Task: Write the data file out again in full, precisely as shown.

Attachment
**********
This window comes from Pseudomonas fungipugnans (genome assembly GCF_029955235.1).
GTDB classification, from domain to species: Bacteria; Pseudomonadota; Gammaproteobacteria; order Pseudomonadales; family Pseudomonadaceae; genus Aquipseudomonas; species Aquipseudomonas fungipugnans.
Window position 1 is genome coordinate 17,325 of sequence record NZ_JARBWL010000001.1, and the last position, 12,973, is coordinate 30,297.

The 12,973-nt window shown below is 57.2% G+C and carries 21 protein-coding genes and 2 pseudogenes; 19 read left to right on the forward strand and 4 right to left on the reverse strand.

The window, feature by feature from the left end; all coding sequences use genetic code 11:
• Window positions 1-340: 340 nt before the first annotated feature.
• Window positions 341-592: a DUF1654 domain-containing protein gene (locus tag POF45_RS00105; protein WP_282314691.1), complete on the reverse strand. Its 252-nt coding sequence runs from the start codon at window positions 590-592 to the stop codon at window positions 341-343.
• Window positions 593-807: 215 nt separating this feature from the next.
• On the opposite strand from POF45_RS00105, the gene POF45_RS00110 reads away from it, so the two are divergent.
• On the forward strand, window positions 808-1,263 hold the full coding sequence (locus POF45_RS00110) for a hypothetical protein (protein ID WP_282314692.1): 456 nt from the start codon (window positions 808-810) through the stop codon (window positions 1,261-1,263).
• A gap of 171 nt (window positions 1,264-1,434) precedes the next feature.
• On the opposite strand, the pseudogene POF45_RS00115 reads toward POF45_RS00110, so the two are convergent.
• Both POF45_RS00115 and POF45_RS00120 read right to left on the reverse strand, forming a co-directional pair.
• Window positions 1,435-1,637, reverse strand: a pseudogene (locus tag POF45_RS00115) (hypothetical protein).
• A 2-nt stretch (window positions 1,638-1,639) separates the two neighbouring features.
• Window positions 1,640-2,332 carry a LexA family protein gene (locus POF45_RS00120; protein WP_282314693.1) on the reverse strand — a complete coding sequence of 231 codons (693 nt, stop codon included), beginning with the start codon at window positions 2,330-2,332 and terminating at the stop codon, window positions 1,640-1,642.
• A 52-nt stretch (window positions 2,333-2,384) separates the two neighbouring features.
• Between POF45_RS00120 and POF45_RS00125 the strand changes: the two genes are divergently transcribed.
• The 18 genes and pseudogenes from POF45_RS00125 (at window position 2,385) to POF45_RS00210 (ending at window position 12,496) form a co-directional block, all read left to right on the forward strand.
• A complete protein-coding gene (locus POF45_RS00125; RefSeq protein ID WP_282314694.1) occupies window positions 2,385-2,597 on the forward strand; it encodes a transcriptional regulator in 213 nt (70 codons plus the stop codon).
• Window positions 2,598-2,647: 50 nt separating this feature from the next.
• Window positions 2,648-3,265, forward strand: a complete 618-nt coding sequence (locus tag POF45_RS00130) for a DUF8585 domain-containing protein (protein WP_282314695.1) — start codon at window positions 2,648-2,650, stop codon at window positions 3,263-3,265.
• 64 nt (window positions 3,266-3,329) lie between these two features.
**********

This window comes from Pseudomonas fungipugnans (genome assembly GCF_029955235.1).
GTDB classification, from domain to species: Bacteria; Pseudomonadota; Gammaproteobacteria; order Pseudomonadales; family Pseudomonadaceae; genus Aquipseudomonas; species Aquipseudomonas fungipugnans.
Window position 1 is genome coordinate 17,325 of sequence record NZ_JARBWL010000001.1, and the last position, 12,973, is coordinate 30,297.

The 12,973-nt window shown below is 57.2% G+C and carries 21 protein-coding genes and 2 pseudogenes; 19 read left to right on the forward strand and 4 right to left on the reverse strand.

The window, feature by feature from the left end; all coding sequences use genetic code 11:
• Window positions 1-340: 340 nt before the first annotated feature.
• Window positions 341-592: a DUF1654 domain-containing protein gene (locus tag POF45_RS00105; protein WP_282314691.1), complete on the reverse strand. Its 252-nt coding sequence runs from the start codon at window positions 590-592 to the stop codon at window positions 341-343.
• Window positions 593-807: 215 nt separating this feature from the next.
• On the opposite strand from POF45_RS00105, the gene POF45_RS00110 reads away from it, so the two are divergent.
• On the forward strand, window positions 808-1,263 hold the full coding sequence (locus POF45_RS00110) for a hypothetical protein (protein ID WP_282314692.1): 456 nt from the start codon (window positions 808-810) through the stop codon (window positions 1,261-1,263).
• A gap of 171 nt (window positions 1,264-1,434) precedes the next feature.
• On the opposite strand, the pseudogene POF45_RS00115 reads toward POF45_RS00110, so the two are convergent.
• Both POF45_RS00115 and POF45_RS00120 read right to left on the reverse strand, forming a co-directional pair.
• Window positions 1,435-1,637, reverse strand: a pseudogene (locus tag POF45_RS00115) (hypothetical protein).
• A 2-nt stretch (window positions 1,638-1,639) separates the two neighbouring features.
• Window positions 1,640-2,332 carry a LexA family protein gene (locus POF45_RS00120; protein WP_282314693.1) on the reverse strand — a complete coding sequence of 231 codons (693 nt, stop codon included), beginning with the start codon at window positions 2,330-2,332 and terminating at the stop codon, window positions 1,640-1,642.
• A 52-nt stretch (window positions 2,333-2,384) separates the two neighbouring features.
• Between POF45_RS00120 and POF45_RS00125 the strand changes: the two genes are divergently transcribed.
• The 18 genes and pseudogenes from POF45_RS00125 (at window position 2,385) to POF45_RS00210 (ending at window position 12,496) form a co-directional block, all read left to right on the forward strand.
• A complete protein-coding gene (locus POF45_RS00125; RefSeq protein ID WP_282314694.1) occupies window positions 2,385-2,597 on the forward strand; it encodes a transcriptional regulator in 213 nt (70 codons plus the stop codon).
• Window positions 2,598-2,647: 50 nt separating this feature from the next.
• Window positions 2,648-3,265, forward strand: a complete 618-nt coding sequence (locus tag POF45_RS00130) for a DUF8585 domain-containing protein (protein WP_282314695.1) — start codon at window positions 2,648-2,650, stop codon at window positions 3,263-3,265.
• 64 nt (window positions 3,266-3,329) lie between these two features.